Posted by Chrisoz 18th July 2018 13:34 GMT, 2 repliesFilters: USA Tax

My husband is American born & immigrated here to Australia 16yrs ago to marry me (I’m Australian born & bred citizen). Approximately 13yrs ago he became an Australian Citizen.
We’ve recently been investigating the possibility of moving to USA due to the failing health of his Mum. We’ve been reading all this stuff on taxes & IRS.
He’s never filed a USA return since immigrating to Australia because he has Australian citizenship, even has an Australian Passport since his American passport expired years ago.
We’re quite confused now, has he been misinformed? Should he have been filing all these years?
What are the implications is we did move there with regard to irs?

MyExpatTaxes21st August 2018 13:44 GMT

Hello! First off, we’re wishing the best for your mother in law.

Second off, let’s dive into the tax situation.

Unless your husband renounces his US citizenship, he is still a US citizen and thus subject to the worldwide tax filing requirements. The expiration of a U.S. passport does not affect his citizenship standing. You can read more about the filing requirements of US Expats here:

Long story short, in general, if you are:

An Employee: You will need to file is your worldwide gross income (all the money you make, pre-tax) exceeds the reporting threshold. Generally, $10,400 for expats filing as Single.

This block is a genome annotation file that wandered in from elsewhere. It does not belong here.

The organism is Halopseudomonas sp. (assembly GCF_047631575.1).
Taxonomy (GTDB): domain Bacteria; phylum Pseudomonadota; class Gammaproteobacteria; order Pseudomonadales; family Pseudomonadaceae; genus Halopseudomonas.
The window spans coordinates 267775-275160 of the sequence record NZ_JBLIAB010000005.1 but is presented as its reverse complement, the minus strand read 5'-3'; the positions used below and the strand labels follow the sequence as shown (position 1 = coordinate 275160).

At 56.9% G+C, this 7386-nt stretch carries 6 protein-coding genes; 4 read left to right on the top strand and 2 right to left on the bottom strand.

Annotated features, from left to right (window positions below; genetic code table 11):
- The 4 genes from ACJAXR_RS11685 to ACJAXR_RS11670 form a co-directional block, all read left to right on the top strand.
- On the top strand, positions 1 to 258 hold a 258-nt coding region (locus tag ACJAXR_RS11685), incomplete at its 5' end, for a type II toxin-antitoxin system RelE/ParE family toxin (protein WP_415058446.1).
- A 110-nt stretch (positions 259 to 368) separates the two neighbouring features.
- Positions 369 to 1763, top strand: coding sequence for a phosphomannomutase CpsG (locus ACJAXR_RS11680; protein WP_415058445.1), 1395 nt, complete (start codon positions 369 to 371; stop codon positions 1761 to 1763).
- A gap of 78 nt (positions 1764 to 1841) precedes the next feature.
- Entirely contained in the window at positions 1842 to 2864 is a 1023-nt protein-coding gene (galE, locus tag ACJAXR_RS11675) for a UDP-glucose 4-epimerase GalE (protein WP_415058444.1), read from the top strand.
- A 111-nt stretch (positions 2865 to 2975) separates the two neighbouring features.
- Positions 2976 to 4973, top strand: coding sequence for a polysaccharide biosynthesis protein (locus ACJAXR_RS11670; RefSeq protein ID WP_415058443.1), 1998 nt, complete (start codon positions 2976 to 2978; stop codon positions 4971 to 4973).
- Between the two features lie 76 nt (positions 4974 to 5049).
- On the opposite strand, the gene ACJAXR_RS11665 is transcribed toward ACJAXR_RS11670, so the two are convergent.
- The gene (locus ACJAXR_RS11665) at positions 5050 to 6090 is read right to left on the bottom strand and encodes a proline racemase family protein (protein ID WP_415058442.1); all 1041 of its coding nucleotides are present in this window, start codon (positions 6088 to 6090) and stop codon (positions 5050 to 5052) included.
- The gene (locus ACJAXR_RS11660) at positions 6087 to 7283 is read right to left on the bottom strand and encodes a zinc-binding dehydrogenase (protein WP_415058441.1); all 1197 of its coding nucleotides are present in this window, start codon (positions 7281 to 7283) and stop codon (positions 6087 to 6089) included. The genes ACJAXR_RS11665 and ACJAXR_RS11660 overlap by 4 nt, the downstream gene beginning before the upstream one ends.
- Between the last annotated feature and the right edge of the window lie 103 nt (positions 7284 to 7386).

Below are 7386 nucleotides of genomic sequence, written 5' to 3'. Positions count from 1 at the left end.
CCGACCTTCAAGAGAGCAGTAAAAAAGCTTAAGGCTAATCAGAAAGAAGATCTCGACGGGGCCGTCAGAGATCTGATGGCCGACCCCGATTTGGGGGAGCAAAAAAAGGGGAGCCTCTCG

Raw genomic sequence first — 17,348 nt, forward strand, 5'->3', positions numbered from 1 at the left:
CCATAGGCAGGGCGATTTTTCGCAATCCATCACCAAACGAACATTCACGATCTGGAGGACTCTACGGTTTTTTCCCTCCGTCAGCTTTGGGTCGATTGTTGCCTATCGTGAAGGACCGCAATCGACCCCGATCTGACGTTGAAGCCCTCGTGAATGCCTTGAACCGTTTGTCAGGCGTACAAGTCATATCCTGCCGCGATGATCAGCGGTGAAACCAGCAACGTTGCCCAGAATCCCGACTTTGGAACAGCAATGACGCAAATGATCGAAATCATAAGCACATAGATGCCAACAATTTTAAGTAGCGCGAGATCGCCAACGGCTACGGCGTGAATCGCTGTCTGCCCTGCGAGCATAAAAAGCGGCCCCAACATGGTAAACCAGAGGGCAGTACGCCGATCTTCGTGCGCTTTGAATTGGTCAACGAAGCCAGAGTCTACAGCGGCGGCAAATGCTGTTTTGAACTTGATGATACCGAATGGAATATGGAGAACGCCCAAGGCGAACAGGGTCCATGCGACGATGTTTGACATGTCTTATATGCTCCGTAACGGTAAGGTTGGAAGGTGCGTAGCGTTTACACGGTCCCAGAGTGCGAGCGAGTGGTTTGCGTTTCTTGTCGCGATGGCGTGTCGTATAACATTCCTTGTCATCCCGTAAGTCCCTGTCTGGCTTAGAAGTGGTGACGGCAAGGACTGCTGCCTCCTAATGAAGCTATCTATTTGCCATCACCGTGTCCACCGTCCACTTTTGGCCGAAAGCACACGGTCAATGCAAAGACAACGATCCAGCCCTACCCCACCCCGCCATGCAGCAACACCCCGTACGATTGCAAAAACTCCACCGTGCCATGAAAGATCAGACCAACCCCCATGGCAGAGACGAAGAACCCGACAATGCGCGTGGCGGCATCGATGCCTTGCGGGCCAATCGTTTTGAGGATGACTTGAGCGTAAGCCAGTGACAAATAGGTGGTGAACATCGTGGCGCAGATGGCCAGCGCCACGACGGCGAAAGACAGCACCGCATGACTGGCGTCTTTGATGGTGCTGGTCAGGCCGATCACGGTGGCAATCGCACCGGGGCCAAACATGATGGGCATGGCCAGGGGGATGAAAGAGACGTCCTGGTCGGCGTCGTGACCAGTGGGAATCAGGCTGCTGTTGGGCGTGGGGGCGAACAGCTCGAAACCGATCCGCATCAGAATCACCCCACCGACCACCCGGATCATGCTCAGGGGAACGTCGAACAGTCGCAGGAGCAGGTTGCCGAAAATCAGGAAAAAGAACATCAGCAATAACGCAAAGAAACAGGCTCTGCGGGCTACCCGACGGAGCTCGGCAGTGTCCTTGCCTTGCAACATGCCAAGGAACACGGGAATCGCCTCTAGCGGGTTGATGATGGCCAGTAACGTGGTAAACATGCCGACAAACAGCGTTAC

In his case, $4,050 for expats filing as Married Filing Separately since you’re a Non-Resident Alien (NRA).

Self-Employed: You will need to file if you make more than $400 per year. Yes, the threshold really is that low.

If you have more than $10,000 total from all your foreign financial accounts (bank accounts, pension, etc.) at any moment in the year then you will also have to file the FBAR form which goes to the Financial Crimes Enforcement Network, NOT the IRS. This report is just for informational purposes, there is no tax calculated based on the amounts in your bank account.

So he hasn’t filed… what are the implications?

Well first off, don’t stress! It is not uncommon for U.S. Expats to be unaware of their filing requirements. In this event, he should look if he can apply for the streamlined procedure. If eligible, he can catch up with all these tax filing requirements without any late filing penalties by ONLY filing

3 years of late tax returns + the current year
6 years of late FBARs + the current year (if applicable based on the $10K threshold mentioned above)

More details can be found here:

We do offer a really easy way to file your taxes (current and streamlined packages) through our new tax software designed specifically with expats. Check us out!

Sandrajames6th December 2018 13:20 GMT

That was very well written and extremely informative. Thank you for making me understand the concept so well
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